Visual Prosthesis Innovation Receives U.S. Patent No. 8,000,000

USPTO Director David Kappos will present U.S. Pat. No. 8,000,000 at Sept. 8, 2011 ceremony at the Smithsonian.

Earlier today the Department of Commerce’s United States Patent and Trademark Office (USPTO) today issued  U.S. Patent No. 8,000,000.  The 8 million patent was issued to Second Sight Medical Products, Inc., for a visual prosthesis apparatus that enhances visual perception for people who have gone blind due to outer retinal degeneration. The invention uses electrical stimulation of the retina to produce the visual perception of patterns of light. The product – the Argus® II – is currently in U.S. clinical trials and has received marketing approval in Europe.

The USPTO has known which patent would be No. 8,000,000 for at least three weeks, and the Office is planning for the occasion with a special ceremony to be held on September 8, 2011.   The USPTO notified Second Sight Medical Products, Inc. that it would receive U.S. Patent No. 8,000,000 via Issue Notification sent July 27, 2011.

“This kind of innovation is a driver of our nation’s economic growth and job creation,” said Under Secretary of Commerce for Intellectual Property and Director of the USPTO David Kappos. “The USPTO plays a major role in serving America’s innovators by granting the intellectual property rights they need to secure investment capital, build companies and bring their products and services to the global marketplace.”

“Second Sight has 90 issued U.S. patents surrounding technology associated with sight restoration for the blind and treatment of a variety of other medical conditions,” said Robert Greenberg, president and CEO of Second Sight. “This patent protection and significant federal support for innovation have already played key roles in creating nearly 100 U.S. jobs at our company. Once the Argus II has FDA approval in the United States, we expect to create hundreds of more jobs over the next several years, while delivering a breakthrough treatment for a previously untreatable medical condition.”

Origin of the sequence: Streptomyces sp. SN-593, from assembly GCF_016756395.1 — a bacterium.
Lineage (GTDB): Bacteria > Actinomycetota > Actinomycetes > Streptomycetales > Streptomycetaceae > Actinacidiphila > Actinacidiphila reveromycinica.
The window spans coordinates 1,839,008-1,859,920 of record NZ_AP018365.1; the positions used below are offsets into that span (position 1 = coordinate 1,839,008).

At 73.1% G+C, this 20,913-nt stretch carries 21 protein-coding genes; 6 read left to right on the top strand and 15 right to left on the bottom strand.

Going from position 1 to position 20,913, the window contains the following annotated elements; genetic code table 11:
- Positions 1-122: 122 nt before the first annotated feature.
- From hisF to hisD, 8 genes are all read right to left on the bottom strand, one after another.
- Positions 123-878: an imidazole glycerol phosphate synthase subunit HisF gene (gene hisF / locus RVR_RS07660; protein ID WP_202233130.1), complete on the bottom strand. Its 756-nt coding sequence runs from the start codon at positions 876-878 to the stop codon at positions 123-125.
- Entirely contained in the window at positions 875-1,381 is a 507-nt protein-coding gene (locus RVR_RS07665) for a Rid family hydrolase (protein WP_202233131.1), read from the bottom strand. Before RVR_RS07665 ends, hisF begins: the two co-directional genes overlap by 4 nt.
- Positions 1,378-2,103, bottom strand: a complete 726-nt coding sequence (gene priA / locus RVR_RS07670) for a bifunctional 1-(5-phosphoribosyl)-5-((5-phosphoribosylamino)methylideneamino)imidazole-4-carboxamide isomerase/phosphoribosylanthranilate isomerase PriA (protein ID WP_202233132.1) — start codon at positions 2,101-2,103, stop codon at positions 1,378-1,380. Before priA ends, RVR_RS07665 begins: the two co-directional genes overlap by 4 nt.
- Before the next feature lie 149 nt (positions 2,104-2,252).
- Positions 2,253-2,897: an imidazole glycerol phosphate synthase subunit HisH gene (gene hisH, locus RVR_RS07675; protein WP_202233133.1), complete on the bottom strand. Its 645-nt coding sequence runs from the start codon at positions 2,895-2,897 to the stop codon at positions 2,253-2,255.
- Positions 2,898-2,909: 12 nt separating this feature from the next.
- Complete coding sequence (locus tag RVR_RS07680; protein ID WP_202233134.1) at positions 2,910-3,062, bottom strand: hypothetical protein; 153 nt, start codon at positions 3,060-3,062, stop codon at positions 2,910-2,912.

But did you know that U.S. Patent No. 8,000,000 isn’t really the 8 millionth U.S. patent granted? Under the current numbering system for patents, U.S. Patent No. 1 was issued on July 13, 1836 to John Ruggles of Thomaston, Maine for his invention related to the locomotive steam engine. Prior to that U.S. patents were not numbered.

About Patent Number 8,000,000

With a provisional patent application priority date of October 19, 2006 and a subsequent nonprovisional filing date of October 18, 2007, it would have been impossible for Second Sight, or the United States Patent and Trademark Office to have had any clue back then that this application would be the one that would mature into the historic U.S. Patent No. 8,000,000.  After all, only 8 months before the provisional patent application was filed U.S. Patent No. 7,000,000 had been issued to E. I. du Pont de Nemours and Company.  Yet, Application No. 11/874690 was destined for a milestone position in U.S. patent history.

In a healthy eye, the photoreceptors (rods and cones) on the retina convert light into tiny electrochemical impulses that are sent through the optic nerve and into the brain, where they are decoded into images. If the photoreceptors no longer function correctly, the first step in this process is disrupted and the visual system cannot transform light into images, causing blindness.

The system awarded patent number 8,000,000 is designed to bypass the damaged photoreceptors altogether. A miniature video camera housed in the patient’s glasses sends information to a small computer worn by the patient where it is processed and transformed into instructions transmitted wirelessly to a receiver in an implanted stimulator. The signals are then sent to an electrode array, attached to the retina, which emits small pulses of electricity. These electrical pulses are intended to bypass the damaged photoreceptors and stimulate the retina’s remaining cells to transmit the visual information along the optic nerve to the brain.

The inventors on this historic patent are Greenberg, Robert J. Greenberg, the President and CEO of Second Sight (Los Angeles, CA, US), Kelly H. McClure (Simi Valley, CA, US) and Arup Roy (Valencia, CA, US).

The signing and presentation of U.S. Patent No. 8,000,000 by Director Kappos will take place at the Smithsonian American Art Museum on September 8, 2011.

About Second Sight Medical Products

Second Sight Medical Products, Inc., located in Sylmar, Calif., is a privately held company founded in 1998 by Alfred Mann, Dr. Sam Williams and Gunnar Bjorg with the goal of creating a retinal prosthesis to provide sight to subjects blinded from outer retinal degenerations, such as retinitis pigmentosa.